Legal Help for Veterans
What is Total Unemployability
For a veteran to prevail on a claim based on total unemployability, it is necessary that the record reflect some factor which places the claimant in a different position than other veterans with the same disability rating. The sole fact that a claimant is unemployed or has difficulty obtaining employment is not enough. A high rating in itself is recognition that the impairment makes it difficult to obtain and keep employment. The question is whether the particular Veteran is capable
of performing the physical and mental acts required by employment, not whether that Veteran can find employment. See Van Hoose v. Brown, 4 Vet. App. 3 61, 363
(1993). It is also the policy of the VA, however, that all veterans who are unable to secure and follow a substantially gainful occupation by reason of service-connected disabilities shall be rated totally disabled. 38 C.F.R. § 4.16(b).
The VA defines un-employability as follows [40 FR 42536, Sept. 15, 1975, as amended at 43 FR 45349, Oct. 2, 1978]:
“A veteran may be considered as unemployable upon termination of employment which was provided on account of disability, or in which special consideration was given on account of the same, when it is satisfactorily shown that he or she is unable to secure further employment. … However, consideration is to be given to the circumstances of employment in individual claims, and, if the employment was only occasional, intermittent, try out or unsuccessful, or eventually terminated on account of the disability, present unemployability may be attributed to the static disability.”
TDIU Requirement Veteran Be Unable to Secure Substantially Gainful Occupation
The VA has defined substantially gainful occupation in its Adjudication Procedures Manual (Manual M21-1MR, Part VI, subpart ii, 2F.24.d) as that which is ordinarily
followed by the nondisabled to earn their livelihood with earnings common to the particular occupation in the community where the veteran resides. Marginal
employment is not considered substantially gainful employment. Marginal employment is defined as earned annual income that does not exceed the poverty threshold for
one person as established by the U.S. Department of Commerce, Bureau of the Census. Under the current poverty threshold established by the Bureau of the Census,
marginal income for the year 2010 is $11,334.00.
In Faust v. West, (13 Vet. App. 342, 356 (2000), the Court adopted a definition of a substantially gainful occupation. The Court concluded that a substantially
gainful occupation, is [an occupation] that provides [the veteran with an] annual income that exceeds the poverty threshold for one person, irrespective of the
number of hours or days that the veteran actually works.
In Roberson v. Principi, (251 F.3d 1378, 1385 (Fed. Cir. 2001), the Federal Circuit further defined that the term SGA is flexible. Although the term SGA may not set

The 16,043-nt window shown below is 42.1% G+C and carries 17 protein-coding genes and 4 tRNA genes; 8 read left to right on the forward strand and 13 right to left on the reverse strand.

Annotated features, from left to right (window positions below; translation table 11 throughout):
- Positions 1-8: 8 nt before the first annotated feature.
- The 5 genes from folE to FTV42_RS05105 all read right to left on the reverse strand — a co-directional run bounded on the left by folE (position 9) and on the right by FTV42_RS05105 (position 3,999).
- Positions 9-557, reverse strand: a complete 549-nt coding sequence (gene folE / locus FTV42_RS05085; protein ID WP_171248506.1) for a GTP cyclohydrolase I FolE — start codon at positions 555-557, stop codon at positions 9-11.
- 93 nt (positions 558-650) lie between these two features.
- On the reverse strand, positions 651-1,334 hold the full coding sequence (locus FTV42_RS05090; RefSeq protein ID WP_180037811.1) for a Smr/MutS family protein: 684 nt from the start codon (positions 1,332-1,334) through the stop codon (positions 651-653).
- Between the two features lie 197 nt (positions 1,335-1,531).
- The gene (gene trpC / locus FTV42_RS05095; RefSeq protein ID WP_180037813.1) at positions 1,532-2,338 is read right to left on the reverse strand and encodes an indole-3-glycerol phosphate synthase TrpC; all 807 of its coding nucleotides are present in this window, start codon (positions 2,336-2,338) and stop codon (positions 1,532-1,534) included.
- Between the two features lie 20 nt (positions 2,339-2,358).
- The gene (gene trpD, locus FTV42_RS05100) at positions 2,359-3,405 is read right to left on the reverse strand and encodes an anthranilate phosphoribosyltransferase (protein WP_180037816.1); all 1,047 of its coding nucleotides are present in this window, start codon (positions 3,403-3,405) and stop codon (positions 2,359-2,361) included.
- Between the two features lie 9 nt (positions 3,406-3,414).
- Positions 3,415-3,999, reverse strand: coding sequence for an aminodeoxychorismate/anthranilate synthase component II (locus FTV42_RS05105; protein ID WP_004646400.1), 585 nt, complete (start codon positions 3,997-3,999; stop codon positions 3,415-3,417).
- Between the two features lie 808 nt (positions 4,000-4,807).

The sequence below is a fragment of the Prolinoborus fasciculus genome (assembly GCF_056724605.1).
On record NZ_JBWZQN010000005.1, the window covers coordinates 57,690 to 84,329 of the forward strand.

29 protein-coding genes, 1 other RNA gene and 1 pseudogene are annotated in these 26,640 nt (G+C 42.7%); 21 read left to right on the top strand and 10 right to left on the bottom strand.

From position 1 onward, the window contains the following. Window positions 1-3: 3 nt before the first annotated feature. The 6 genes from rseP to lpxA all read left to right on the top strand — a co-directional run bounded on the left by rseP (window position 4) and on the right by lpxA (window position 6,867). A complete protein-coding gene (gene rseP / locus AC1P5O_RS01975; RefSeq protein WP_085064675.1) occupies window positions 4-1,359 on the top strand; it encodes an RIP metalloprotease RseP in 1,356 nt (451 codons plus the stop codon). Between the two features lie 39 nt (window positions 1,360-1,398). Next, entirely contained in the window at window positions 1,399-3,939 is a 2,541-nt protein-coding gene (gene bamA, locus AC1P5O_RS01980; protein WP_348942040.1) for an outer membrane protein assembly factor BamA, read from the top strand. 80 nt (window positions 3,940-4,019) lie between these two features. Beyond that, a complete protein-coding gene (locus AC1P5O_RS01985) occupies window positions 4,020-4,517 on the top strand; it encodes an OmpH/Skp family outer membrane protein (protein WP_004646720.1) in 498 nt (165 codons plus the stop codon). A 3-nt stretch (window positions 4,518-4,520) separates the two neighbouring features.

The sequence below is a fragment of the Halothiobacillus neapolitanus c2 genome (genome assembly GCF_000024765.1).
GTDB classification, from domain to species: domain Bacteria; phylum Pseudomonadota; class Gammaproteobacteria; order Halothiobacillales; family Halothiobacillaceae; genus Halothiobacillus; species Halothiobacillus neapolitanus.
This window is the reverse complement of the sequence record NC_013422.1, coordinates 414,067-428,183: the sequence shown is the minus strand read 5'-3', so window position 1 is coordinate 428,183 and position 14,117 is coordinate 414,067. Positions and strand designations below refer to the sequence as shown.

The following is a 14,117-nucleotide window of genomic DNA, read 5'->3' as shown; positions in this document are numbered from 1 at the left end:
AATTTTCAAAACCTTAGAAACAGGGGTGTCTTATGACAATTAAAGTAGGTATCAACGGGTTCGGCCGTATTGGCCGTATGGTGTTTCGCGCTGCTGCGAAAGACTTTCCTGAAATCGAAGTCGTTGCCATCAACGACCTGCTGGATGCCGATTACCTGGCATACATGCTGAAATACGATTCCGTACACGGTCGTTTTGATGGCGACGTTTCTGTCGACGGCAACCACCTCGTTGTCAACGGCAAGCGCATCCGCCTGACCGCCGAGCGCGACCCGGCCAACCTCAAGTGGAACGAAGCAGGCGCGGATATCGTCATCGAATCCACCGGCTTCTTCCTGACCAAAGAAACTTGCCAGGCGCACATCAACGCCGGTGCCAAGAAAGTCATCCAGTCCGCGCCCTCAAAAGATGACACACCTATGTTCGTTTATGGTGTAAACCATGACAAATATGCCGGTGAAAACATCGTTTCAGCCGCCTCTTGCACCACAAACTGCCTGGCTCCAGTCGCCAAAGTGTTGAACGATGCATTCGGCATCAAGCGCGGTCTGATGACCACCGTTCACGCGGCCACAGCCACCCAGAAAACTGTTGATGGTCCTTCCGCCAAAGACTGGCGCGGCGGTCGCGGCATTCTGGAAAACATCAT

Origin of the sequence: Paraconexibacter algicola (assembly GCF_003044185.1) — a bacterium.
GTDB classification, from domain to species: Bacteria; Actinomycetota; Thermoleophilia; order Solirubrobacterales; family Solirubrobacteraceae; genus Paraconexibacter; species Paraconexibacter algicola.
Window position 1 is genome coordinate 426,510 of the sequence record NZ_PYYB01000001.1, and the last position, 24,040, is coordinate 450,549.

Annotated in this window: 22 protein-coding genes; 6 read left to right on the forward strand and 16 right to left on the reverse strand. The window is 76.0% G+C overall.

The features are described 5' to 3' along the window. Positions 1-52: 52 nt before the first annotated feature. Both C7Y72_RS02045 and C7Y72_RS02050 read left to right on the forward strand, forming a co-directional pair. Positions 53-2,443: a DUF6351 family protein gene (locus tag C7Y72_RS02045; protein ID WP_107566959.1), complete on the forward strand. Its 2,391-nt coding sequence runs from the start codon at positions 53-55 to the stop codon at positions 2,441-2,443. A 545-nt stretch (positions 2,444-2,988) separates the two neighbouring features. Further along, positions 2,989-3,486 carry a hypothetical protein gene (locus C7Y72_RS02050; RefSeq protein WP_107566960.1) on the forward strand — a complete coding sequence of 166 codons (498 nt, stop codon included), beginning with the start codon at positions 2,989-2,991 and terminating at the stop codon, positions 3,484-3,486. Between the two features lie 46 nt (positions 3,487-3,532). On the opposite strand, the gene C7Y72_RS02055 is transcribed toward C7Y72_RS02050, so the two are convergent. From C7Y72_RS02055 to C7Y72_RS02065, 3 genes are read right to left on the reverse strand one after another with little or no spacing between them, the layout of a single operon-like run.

a clear numerical standard for determining TDIU, it does indicate an amount less than 100 percent. Veteran, because of service-connected disability, is incapable of
performing the physical and mental acts required by employment, not whether he can find employment. Van Hoose, 4 Vet. App. at 363. “[T]he BVA may not reject [a
veteran’s] claim without producing evidence, as distinguished from mere conjecture, that the veteran can perform work that would produce sufficient income to be
other than marginal’.” Bowling v. Principi, 15 Vet.App. 1, 9 (2001) (emphasis in text) quoting Beaty v. Brown, 6 Vet.App. 532, 539 (1994) citing see also James v.
Brown, 7 Vet.App. 495, 497 (1995) (“Board ‘was not convinced that there were not some jobs he could do’ but no evidence supported that conclusion”).
The VA will grant a total rating for compensation purposes based on unemployability when the evidence shows that the veteran is precluded, by reason of his service-
connected disabilities, from obtaining and maintaining any form of gainful employment consistent with education and occupational experience.
Under the applicable regulations, benefits based on individual unemployability are granted only when it is established that the service-connected disabilities are so
severe, standing alone, as to prevent the retaining of gainful employment. Under 38 C.F.R. § 4.16, if there is only one such disability, it must be rated at least
60 percent disabling to qualify for benefits based on individual unemployability. If there are two or more such disabilities, there shall be at least one disability
ratable at 40 percent or more and sufficient additional disability to bring the combined rating to 70 percent or more. 38 C.F.R. § 4.16(a).
In a pertinent precedent opinion, the VA General Counsel concluded that the controlling VA regulations generally provide that Veterans who, in light of their
individual circumstances, but without regard to age, are unable to secure and follow a substantially gainful occupation as the result of service-connected disability
shall be rated totally disabled, without regard to whether an average person would be rendered unemployable by the circumstances. Thus, the criteria include a
subjective standard. It was also determined that “unemployability” is synonymous with inability to secure and follow a substantially gainful occupation. VAOPGCPREC
75-91 (O.G.C. Prec. 75-91); 57 Fed. Reg. 2,317 (1992).
The Board further observes that being unable to maintain substantially gainful employment is not the same as being 100 percent disabled. “While the term
‘substantially gainful occupation’ may not set a clear numerical standard for determining TDIU, it does indicate an amount less than 100 percent.” Roberson v.
Principi, 251 F.3d 1378 (Fed Cir. 2001).
In discussing the unemployability criteria, the United States Court of Appeals for Veterans Claims, in Moore v. Derwinski, 1 Vet. App. 83 (1991), indicated, in
essence, that the unemployability question, that is, the ability or inability to engage in substantial gainful activity, had to be looked at in a practical manner,